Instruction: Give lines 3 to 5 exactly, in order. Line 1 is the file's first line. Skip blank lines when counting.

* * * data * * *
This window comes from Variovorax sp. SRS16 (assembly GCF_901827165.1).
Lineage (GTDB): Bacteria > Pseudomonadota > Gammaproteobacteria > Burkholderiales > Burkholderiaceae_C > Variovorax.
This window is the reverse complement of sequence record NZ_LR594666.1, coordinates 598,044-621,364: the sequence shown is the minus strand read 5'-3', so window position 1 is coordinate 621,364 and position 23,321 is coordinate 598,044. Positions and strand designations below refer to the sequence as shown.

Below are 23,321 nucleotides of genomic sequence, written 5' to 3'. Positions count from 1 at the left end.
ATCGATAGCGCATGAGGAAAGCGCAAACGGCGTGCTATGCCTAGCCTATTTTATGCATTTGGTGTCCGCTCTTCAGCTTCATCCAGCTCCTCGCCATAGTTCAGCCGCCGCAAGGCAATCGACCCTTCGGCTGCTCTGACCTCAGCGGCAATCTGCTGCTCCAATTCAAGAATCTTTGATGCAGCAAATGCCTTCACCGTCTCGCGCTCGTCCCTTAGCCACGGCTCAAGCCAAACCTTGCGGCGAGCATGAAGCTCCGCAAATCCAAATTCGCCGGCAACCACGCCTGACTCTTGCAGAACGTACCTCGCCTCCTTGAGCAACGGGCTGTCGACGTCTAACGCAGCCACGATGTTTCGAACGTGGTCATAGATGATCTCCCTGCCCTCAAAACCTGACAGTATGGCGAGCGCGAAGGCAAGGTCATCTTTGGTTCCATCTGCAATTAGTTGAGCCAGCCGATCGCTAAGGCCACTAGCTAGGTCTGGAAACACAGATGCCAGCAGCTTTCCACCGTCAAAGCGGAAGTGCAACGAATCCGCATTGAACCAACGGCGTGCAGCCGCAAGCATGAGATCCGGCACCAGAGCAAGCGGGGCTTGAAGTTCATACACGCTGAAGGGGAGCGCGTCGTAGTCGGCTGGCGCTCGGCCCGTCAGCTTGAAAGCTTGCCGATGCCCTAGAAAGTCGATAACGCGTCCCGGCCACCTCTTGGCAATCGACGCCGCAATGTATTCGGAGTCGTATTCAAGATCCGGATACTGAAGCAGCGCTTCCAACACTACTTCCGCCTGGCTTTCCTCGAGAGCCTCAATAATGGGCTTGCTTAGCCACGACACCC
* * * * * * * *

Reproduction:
This window is the reverse complement of sequence record NZ_LR594666.1, coordinates 598,044-621,364: the sequence shown is the minus strand read 5'-3', so window position 1 is coordinate 621,364 and position 23,321 is coordinate 598,044. Positions and strand designations below refer to the sequence as shown.

Below are 23,321 nucleotides of genomic sequence, written 5' to 3'. Positions count from 1 at the left end.
ATCGATAGCGCATGAGGAAAGCGCAAACGGCGTGCTATGCCTAGCCTATTTTATGCATTTGGTGTCCGCTCTTCAGCTTCATCCAGCTCCTCGCCATAGTTCAGCCGCCGCAAGGCAATCGACCCTTCGGCTGCTCTGACCTCAGCGGCAATCTGCTGCTCCAATTCAAGAATCTTTGATGCAGCAAATGCCTTCACCGTCTCGCGCTCGTCCCTTAGCCACGGCTCAAGCCAAACCTTGCGGCGAGCATGAAGCTCCGCAAATCCAAATTCGCCGGCAACCACGCCTGACTCTTGCAGAACGTACCTCGCCTCCTTGAGCAACGGGCTGTCGACGTCTAACGCAGCCACGATGTTTCGAACGTGGTCATAGATGATCTCCCTGCCCTCAAAACCTGACAGTATGGCGAGCGCGAAGGCAAGGTCATCTTTGGTTCCATCTGCAATTAGTTGAGCCAGCCGATCGCTAAGGCCACTAGCTAGGTCTGGAAACACAGATGCCAGCAGCTTTCCACCGTCAAAGCGGAAGTGCAACGAATCCGCATTGAACCAACGGCGTGCAGCCGCAAGCATGAGATCCGGCACCAGAGCAAGCGGGGCTTGAAGTTCATACACGCTGAAGGGGAGCGCGTCGTAGTCGGCTGGCGCTCGGCCCGTCAGCTTGAAAGCTTGCCGATGCCCTAGAAAGTCGATAACGCGTCCCGGCCACCTCTTGGCAATCGACGCCGCAATGTATTCGGAGTCGTATTCAAGATCCGGATACTGAAGCAGCGCTTCCAACACTACTTCCGCCTGGCTTTCCTCGAGAGCCTCAATAATGGGCTTGCTTAGCCACGACACCC